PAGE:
The U.S military and CIA often rely on data from the National Security Agency's electronic surveillance programs for targeted drone strikes and killings, according to a report from The Intercept
, a new independent news website launched by journalist Glenn Greenwald, who received tens of thousands of documents from former NSA contractor Edward Snowden.
According to a former drone operator for the military's Joint Special Operations Command (JSOC), the NSA "often identifies targets based on controversial metadata analysis and cell-phone tracking technologies," wrote Greenwald and "Dirty Wars: The World Is a Battlefield"
author Jeremy Scahill.
"Rather than confirming a target's identity with operatives or information on the ground, the CIA or the U.S. military then orders a strike based on the activity and location of the mobile phone a person is believed to be using."
Greenwald and Scahill said that the account of the former drone operator, who was a member of the JSOC's High Value Targeting task force, in charge of identifying, capturing or killing terrorist suspects in Afghanistan, Yemen, Somalia, and elsewhere, is bolstered by documents provided by Snowden.
In one program, code-named GILGAMESH, the NSA reportedly "geolocates" the SIM card or handset of a suspected terrorist's cell phone, allowing the CIA and military to capture or kill the person using the device.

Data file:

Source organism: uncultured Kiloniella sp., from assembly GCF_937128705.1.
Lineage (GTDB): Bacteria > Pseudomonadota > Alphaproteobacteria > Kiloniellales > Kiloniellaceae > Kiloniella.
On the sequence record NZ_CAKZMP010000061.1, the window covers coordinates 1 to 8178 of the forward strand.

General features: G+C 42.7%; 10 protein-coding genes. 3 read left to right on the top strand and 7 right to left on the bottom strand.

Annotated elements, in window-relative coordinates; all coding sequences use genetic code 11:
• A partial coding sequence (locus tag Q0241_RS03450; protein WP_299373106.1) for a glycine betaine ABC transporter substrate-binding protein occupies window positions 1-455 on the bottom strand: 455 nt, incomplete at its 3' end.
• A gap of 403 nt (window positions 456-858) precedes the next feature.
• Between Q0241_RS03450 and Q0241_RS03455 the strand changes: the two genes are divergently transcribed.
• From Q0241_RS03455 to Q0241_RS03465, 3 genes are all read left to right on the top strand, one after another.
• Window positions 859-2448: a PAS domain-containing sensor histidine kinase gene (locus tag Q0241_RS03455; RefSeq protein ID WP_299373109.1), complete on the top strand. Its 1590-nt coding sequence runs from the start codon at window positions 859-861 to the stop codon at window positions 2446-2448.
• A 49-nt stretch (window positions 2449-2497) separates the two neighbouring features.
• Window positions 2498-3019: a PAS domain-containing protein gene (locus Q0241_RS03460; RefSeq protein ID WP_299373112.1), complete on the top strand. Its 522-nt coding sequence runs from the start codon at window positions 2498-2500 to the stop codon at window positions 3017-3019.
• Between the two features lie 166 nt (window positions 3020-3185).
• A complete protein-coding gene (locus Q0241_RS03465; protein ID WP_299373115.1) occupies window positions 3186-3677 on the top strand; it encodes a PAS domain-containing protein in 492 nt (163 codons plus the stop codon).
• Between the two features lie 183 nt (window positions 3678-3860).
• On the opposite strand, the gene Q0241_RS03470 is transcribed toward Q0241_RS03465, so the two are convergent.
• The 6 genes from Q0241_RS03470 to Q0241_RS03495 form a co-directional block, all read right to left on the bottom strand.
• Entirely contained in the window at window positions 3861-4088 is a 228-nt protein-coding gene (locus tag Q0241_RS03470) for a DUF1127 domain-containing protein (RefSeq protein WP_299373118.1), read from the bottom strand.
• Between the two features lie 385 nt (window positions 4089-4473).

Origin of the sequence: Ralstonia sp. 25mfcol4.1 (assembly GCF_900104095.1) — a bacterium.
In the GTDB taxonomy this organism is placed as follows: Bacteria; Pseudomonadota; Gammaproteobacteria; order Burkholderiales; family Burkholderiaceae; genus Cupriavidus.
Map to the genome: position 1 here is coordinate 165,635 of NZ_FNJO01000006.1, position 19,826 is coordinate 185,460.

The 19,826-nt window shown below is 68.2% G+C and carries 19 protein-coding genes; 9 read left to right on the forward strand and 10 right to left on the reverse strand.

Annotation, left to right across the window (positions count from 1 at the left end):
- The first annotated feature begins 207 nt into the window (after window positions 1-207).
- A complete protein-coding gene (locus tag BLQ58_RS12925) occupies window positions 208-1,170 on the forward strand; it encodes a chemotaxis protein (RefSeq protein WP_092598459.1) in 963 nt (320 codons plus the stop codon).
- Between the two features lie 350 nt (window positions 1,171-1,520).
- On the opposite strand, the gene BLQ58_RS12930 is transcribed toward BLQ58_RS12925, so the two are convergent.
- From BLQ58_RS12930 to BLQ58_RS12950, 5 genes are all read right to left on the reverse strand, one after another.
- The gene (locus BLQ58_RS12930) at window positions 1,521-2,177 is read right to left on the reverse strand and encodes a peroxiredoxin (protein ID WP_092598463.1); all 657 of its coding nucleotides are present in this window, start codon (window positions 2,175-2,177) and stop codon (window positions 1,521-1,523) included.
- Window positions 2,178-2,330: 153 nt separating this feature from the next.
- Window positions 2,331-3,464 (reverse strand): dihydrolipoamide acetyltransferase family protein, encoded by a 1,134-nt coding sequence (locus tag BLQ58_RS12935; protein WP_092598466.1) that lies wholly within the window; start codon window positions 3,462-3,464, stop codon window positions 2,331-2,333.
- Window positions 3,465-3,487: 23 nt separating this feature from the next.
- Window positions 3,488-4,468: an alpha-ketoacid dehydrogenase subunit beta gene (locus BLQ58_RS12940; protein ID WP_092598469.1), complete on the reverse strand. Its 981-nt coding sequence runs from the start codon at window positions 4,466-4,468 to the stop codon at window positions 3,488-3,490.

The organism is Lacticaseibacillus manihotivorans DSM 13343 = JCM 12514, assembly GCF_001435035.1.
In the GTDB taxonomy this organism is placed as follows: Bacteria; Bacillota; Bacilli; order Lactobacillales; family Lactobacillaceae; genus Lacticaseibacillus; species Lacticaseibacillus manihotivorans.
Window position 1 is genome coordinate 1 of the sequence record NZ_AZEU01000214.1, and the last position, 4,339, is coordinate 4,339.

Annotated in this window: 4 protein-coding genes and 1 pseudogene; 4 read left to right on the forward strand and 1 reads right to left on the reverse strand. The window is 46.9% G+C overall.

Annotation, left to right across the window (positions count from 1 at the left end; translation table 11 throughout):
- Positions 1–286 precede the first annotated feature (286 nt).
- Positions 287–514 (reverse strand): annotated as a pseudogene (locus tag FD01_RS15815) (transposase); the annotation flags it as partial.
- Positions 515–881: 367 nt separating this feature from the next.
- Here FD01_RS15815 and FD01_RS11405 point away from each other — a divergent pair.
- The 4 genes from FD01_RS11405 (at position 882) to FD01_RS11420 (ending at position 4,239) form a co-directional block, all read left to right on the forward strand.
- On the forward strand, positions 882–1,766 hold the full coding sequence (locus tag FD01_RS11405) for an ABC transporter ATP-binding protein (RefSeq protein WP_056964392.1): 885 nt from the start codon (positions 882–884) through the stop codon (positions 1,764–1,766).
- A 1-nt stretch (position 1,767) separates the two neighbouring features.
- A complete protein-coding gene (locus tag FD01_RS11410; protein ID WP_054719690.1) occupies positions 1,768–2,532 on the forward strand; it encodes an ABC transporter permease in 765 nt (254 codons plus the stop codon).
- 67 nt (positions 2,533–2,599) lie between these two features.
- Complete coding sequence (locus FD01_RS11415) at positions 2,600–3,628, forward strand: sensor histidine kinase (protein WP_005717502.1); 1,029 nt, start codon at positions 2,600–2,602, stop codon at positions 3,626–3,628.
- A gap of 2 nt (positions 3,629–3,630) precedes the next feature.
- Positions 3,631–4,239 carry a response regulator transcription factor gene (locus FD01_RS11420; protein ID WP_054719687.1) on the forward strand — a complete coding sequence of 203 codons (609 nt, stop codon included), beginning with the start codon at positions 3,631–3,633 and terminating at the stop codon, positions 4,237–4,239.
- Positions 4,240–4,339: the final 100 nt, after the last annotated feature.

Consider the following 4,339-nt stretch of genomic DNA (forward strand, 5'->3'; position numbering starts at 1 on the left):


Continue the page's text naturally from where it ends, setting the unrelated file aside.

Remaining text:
The former JSOC drone operator told Greenwald and Scahill that while the technology has led to the deaths of terrorists and others involved in attacks against U.S. forces, innocent people have "absolutely" been killed because of the NSA's reliance on the surveillance methods.
"Once the bomb lands or a night raid happens, you know that phone is there," he said. "But we don't know who's behind it, who's holding it. It's of course assumed that the phone belongs to a human being who is nefarious and considered an 'unlawful enemy combatant.' This is where it gets very shady."
In addition to GILGAMESH, wrote Greenwald and Scahill, citing documents provided by Snowden, the CIA uses another NSA platform known as SHENANIGANS, which uses a pod on aircraft that vacuums up massive amounts of data from any electronic devices that are within range.
Whatever the methods used, according to the former drone operator, before a strike is "green-lit," there have to be at least two sources of intelligence, but the problem is that both of those sources often involve NSA-supplied data.
"JSOC acknowledges that it would be completely helpless without the NSA conducting mass surveillance on an industrial level," he said. "That is what creates those baseball cards you hear about," featuring potential targets.
Greenwald and Scahill provided extensive corroborating information from NSA documents, including one that confirms the agency "played a key supporting role" in the drone strike in September 2011 that killed American citizen Anwar al-Awlaki, as well as another American, Samir Khan, in Yemen.
The NSA refused to comment on their report. Caitlin Hayden, a spokeswoman for the agency, said it would not acknowledge "the type of operational detail that, in our view, should not be published."
As for the president, concluded Greenwald and Scahill, "Whether or not Obama is fully aware of the errors built into the program of targeted assassination, he and his top advisers have repeatedly made clear that the president himself directly oversees the drone operation and takes full responsibility for it."
"Obama once reportedly told his aides that it 'turns out I'm really good at killing people. Didn't know that was gonna be a strong suit of mine,'" they added.
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